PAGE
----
We have now gained enough experience to extract a se of rules - the Feynman rules - which in princple will allow the calculation of any quantum electrodynamics processs no mater how complicated they are.

In the 'th order of perturbation theory one has to draw all possible topologically distinct Feynman diagrams with vertices that have the prescribed number of particles in the initial and final states (external lines).

The amplitudes of all graphs have to be added coherently, taking into account the following phase factors.

Remark to 1.

For the construction of Feynman graphs only the topological structure is important. Since the theory was formulated in a relativistically covariant way all possible time orderings are automatically taken into account. As long as ordering of the vertices along the fermions lines is kept, the graphs can be arbitrarily defomed without changing their meaning.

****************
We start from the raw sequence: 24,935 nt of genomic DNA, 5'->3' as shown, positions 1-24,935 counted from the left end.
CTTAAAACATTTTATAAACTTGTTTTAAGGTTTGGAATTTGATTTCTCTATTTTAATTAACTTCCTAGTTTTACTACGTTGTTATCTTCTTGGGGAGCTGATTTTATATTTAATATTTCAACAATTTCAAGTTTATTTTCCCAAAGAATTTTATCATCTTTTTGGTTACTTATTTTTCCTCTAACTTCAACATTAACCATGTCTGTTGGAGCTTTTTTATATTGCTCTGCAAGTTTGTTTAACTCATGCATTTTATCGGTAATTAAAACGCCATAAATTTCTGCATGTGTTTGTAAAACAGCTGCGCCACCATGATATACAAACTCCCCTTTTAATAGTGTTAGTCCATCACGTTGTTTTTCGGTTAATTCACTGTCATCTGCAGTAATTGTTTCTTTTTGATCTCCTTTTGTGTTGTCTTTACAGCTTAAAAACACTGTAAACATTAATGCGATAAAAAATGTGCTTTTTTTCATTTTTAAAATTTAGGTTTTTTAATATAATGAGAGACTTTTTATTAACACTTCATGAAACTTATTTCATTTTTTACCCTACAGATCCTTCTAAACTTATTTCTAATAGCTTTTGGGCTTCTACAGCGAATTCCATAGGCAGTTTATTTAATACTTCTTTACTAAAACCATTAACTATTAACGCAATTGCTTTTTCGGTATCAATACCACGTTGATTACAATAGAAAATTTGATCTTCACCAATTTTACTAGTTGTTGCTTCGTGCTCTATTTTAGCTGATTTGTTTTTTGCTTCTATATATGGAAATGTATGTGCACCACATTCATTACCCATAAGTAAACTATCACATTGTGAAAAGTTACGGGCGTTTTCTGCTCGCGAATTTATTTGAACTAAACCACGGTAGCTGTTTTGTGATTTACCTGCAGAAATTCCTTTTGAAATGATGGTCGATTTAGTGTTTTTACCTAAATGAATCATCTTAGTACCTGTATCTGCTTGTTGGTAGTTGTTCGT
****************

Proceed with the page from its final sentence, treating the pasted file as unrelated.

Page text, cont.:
For the process, the matrix element can be written

(7.368) |

where the essential physics is contained in the Lorentz covariant amplitude .

The square root factors are due to the normalization of the incoming and outgoing plan waves. They are different for fermions and photons, this is expressed by the normalization factor

(7.369) |

The cross-section formula is

(7.370) |

where the degeneracy factor is

(7.371) |

if there are particles of the kind in the final state.

The amplitude is the invariant matrix element for the process under consideration, and is given by the Feynman rules of the theory. For particles with non-zero spin, unpolarized cross-sections are formed by averaging over initial spin components and summing over final.

2004-03-18